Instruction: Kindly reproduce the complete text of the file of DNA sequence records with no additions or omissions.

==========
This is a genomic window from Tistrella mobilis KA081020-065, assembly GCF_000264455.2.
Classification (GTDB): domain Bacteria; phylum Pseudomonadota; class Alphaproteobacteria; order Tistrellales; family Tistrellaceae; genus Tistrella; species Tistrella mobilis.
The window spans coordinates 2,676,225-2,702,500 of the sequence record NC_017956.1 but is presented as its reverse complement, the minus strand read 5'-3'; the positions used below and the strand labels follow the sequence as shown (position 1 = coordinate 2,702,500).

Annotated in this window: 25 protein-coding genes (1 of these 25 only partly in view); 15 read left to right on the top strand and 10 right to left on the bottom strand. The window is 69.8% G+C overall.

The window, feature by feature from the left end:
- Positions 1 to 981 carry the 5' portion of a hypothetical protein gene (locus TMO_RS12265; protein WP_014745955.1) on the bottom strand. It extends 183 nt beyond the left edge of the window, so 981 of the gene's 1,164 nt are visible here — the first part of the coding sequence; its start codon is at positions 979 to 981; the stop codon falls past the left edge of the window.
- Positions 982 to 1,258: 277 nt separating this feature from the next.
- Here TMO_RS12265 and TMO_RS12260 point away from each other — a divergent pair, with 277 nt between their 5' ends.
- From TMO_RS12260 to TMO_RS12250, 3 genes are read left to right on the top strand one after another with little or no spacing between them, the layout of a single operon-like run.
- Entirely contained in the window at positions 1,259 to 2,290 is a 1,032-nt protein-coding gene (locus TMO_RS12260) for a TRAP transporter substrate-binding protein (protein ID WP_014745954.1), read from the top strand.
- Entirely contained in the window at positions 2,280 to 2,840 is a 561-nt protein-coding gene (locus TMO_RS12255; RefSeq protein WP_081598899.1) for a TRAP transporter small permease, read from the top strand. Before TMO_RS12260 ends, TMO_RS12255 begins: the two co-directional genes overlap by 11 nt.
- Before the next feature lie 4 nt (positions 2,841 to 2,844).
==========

This is a genomic window from Tistrella mobilis KA081020-065, assembly GCF_000264455.2.
Classification (GTDB): domain Bacteria; phylum Pseudomonadota; class Alphaproteobacteria; order Tistrellales; family Tistrellaceae; genus Tistrella; species Tistrella mobilis.
The window spans coordinates 2,676,225-2,702,500 of the sequence record NC_017956.1 but is presented as its reverse complement, the minus strand read 5'-3'; the positions used below and the strand labels follow the sequence as shown (position 1 = coordinate 2,702,500).

Annotated in this window: 25 protein-coding genes (1 of these 25 only partly in view); 15 read left to right on the top strand and 10 right to left on the bottom strand. The window is 69.8% G+C overall.

The window, feature by feature from the left end:
- Positions 1 to 981 carry the 5' portion of a hypothetical protein gene (locus TMO_RS12265; protein WP_014745955.1) on the bottom strand. It extends 183 nt beyond the left edge of the window, so 981 of the gene's 1,164 nt are visible here — the first part of the coding sequence; its start codon is at positions 979 to 981; the stop codon falls past the left edge of the window.
- Positions 982 to 1,258: 277 nt separating this feature from the next.
- Here TMO_RS12265 and TMO_RS12260 point away from each other — a divergent pair, with 277 nt between their 5' ends.
- From TMO_RS12260 to TMO_RS12250, 3 genes are read left to right on the top strand one after another with little or no spacing between them, the layout of a single operon-like run.
- Entirely contained in the window at positions 1,259 to 2,290 is a 1,032-nt protein-coding gene (locus TMO_RS12260) for a TRAP transporter substrate-binding protein (protein ID WP_014745954.1), read from the top strand.
- Entirely contained in the window at positions 2,280 to 2,840 is a 561-nt protein-coding gene (locus TMO_RS12255; RefSeq protein WP_081598899.1) for a TRAP transporter small permease, read from the top strand. Before TMO_RS12260 ends, TMO_RS12255 begins: the two co-directional genes overlap by 11 nt.
- Before the next feature lie 4 nt (positions 2,841 to 2,844).